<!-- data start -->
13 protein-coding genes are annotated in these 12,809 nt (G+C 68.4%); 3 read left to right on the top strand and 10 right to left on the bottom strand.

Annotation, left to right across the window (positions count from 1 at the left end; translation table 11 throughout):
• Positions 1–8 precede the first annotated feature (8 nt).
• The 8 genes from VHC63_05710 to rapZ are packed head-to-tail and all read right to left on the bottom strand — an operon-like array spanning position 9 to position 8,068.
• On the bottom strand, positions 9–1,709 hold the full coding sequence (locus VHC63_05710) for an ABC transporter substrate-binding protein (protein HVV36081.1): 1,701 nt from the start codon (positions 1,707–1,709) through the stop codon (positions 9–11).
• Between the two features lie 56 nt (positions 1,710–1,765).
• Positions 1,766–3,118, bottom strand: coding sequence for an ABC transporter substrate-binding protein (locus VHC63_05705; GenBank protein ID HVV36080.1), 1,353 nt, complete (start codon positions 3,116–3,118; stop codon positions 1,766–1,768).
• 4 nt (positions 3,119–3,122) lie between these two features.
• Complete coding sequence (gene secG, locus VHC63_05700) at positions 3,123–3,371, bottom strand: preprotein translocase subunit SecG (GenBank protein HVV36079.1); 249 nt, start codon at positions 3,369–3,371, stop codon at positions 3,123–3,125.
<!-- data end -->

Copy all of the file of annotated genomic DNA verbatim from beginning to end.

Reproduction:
13 protein-coding genes are annotated in these 12,809 nt (G+C 68.4%); 3 read left to right on the top strand and 10 right to left on the bottom strand.

Annotation, left to right across the window (positions count from 1 at the left end; translation table 11 throughout):
• Positions 1–8 precede the first annotated feature (8 nt).
• The 8 genes from VHC63_05710 to rapZ are packed head-to-tail and all read right to left on the bottom strand — an operon-like array spanning position 9 to position 8,068.
• On the bottom strand, positions 9–1,709 hold the full coding sequence (locus VHC63_05710) for an ABC transporter substrate-binding protein (protein HVV36081.1): 1,701 nt from the start codon (positions 1,707–1,709) through the stop codon (positions 9–11).
• Between the two features lie 56 nt (positions 1,710–1,765).
• Positions 1,766–3,118, bottom strand: coding sequence for an ABC transporter substrate-binding protein (locus VHC63_05705; GenBank protein ID HVV36080.1), 1,353 nt, complete (start codon positions 3,116–3,118; stop codon positions 1,766–1,768).
• 4 nt (positions 3,119–3,122) lie between these two features.
• Complete coding sequence (gene secG, locus VHC63_05700) at positions 3,123–3,371, bottom strand: preprotein translocase subunit SecG (GenBank protein HVV36079.1); 249 nt, start codon at positions 3,369–3,371, stop codon at positions 3,123–3,125.